Non-Residents entitled to Child Benefits while receiving Domestic Income

Traders, who only work on a monthly basis without domicile and without habitual residence in Germany, can apply to be taxed in Germany. During this period, can they receive child benefits? The Federal Finance Court with judgment of March 14, 2018 (re III R 5/17).

Non-Residents entitled to Child Benefits while receiving Domestic Income

Tradesman Freelancing in Germany Seeks Child Benefits for his Active Month

Pavel lives with his family in Poland. In Germany, he freelanced monthly in the construction industry. For the year 2012, the plaintiff claimed, inter alia, child benefits for the month of May. During this time, he worked on a construction site and earned trade income. He did not receive remuneration for his work until August 2012. For this reason, the office granting child benefits (Familienkasse) was of the opinion that the child benefit should be allowed exclusively for this month. However, the family fund had already granted child benefits for August for other reasons. Since Pavel was not satisfied with this decision, he sought legal recourse in court.

BFH: Month Principle for Child Benefits

Pavel was unsuccessful in court. The child benefit claim prerequisites in such cases are the treatment of the foreigner as a fictitious unlimited taxable entity (§62 I 1 no. 2 lit. b EStG) and the residence of children in Germany or in another EU country (§63 I cl. 6 EStG). Even if the alien would be regularly treated as partially subject to German taxation for the whole year according to §1 III EStG, child benefits will only be granted on a monthly basis, pursuant to §66 II EStG.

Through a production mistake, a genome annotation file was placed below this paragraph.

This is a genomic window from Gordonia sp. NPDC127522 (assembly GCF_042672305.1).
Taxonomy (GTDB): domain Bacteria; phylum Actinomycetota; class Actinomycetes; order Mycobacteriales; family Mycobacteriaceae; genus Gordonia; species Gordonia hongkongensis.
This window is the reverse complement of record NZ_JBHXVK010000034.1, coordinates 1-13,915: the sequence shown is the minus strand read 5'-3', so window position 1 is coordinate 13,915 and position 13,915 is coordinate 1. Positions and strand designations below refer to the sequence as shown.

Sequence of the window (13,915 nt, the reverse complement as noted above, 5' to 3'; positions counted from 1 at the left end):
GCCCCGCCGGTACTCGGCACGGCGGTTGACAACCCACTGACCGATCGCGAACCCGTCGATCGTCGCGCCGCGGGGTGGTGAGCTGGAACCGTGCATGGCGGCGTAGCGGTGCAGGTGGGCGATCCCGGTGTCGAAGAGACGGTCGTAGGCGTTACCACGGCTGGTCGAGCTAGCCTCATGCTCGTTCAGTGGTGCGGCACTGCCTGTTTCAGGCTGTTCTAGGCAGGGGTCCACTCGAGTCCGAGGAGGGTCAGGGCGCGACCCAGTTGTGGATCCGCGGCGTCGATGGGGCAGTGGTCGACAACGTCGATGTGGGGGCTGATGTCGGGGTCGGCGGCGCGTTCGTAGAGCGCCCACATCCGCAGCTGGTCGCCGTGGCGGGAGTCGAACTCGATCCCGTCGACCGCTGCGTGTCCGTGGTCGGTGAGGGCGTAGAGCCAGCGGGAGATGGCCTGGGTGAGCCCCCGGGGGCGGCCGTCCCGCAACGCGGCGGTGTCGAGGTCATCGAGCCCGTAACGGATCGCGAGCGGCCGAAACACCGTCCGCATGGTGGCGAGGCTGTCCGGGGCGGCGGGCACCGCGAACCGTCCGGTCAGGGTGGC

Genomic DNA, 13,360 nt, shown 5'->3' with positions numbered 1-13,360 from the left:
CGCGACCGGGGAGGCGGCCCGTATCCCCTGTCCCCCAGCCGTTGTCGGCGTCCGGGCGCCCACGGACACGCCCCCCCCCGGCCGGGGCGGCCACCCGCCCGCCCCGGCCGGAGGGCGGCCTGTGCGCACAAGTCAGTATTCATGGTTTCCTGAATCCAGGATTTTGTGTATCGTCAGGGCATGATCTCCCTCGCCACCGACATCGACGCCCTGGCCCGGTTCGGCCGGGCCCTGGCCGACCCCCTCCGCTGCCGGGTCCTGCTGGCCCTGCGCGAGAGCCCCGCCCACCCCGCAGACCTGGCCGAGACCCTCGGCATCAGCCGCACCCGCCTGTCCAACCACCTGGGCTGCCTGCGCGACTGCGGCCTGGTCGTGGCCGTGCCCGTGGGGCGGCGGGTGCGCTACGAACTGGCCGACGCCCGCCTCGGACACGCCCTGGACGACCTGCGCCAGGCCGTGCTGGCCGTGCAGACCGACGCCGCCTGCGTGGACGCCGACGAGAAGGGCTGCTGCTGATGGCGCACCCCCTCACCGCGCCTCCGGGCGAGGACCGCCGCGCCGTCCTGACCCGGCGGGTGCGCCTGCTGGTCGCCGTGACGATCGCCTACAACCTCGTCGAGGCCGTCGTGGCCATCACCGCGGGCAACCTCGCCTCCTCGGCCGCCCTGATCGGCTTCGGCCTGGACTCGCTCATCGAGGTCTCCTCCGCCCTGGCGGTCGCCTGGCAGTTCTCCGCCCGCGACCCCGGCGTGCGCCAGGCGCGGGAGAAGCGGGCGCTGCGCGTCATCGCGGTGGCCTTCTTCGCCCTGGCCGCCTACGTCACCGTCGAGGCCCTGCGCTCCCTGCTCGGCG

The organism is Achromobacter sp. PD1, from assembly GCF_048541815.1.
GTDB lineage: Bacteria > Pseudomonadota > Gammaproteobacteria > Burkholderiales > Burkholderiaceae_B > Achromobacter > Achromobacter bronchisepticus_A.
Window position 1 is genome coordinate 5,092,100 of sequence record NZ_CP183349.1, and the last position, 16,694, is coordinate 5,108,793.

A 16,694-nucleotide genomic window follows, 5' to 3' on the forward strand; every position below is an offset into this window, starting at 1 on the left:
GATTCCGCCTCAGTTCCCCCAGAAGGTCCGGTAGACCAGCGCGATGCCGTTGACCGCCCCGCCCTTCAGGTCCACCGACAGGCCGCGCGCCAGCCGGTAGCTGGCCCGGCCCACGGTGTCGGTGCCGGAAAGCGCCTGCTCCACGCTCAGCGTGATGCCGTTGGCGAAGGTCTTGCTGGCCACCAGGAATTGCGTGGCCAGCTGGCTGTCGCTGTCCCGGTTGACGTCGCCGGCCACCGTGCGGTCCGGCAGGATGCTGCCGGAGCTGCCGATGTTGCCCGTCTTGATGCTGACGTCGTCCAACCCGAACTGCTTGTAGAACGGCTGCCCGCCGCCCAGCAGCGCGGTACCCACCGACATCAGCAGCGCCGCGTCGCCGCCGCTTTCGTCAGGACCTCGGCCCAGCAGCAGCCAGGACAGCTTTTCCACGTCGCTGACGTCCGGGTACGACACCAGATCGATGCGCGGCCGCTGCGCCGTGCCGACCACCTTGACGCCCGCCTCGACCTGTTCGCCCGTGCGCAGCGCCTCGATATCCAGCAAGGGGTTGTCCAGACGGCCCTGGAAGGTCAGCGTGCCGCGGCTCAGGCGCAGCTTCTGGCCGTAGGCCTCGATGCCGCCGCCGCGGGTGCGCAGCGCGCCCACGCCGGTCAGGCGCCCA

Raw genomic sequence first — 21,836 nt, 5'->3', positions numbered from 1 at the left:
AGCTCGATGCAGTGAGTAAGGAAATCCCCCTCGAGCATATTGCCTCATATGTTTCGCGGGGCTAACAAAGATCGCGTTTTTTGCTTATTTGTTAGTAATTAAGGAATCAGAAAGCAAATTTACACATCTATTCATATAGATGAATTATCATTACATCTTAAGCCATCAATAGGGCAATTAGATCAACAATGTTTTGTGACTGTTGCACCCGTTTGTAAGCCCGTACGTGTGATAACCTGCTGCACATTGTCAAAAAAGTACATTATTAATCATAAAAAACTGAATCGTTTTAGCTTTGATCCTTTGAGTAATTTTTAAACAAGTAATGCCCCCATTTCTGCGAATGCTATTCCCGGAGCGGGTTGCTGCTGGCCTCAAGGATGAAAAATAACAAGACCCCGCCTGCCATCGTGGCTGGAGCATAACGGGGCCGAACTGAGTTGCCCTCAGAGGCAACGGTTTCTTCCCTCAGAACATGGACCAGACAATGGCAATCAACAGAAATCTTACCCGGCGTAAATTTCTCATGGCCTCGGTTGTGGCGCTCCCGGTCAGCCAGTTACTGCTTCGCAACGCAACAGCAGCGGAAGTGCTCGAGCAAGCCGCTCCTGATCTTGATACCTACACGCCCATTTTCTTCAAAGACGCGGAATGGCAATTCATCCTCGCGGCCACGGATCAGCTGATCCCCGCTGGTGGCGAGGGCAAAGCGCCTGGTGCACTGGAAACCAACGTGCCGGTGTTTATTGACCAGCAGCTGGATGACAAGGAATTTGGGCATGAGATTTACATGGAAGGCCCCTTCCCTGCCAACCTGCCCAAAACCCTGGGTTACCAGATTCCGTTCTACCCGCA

Temporary Self-Employment at Time of Being Hired

As the BFH explains, they had previously only decided cases pertinent to gainfully employed taxpayers working in Germany on a temporary basis, and whether the accrual of salary leads to eligibility for child benefits. In regard to freelancing persons, the period of the assignment and not the payment is relevant for the eligibility of child benefits. A typical example of employed persons only temporarily subject to German taxation are seasonal workers; persons hired exclusively during and for harvest.

BFH left expressly unanswered whether the situation for employees will also change to accrual based eligibility. The reason for the differentiation is to prevent contingencies or intentional changes in legal situations to artificially trigger child benefits.

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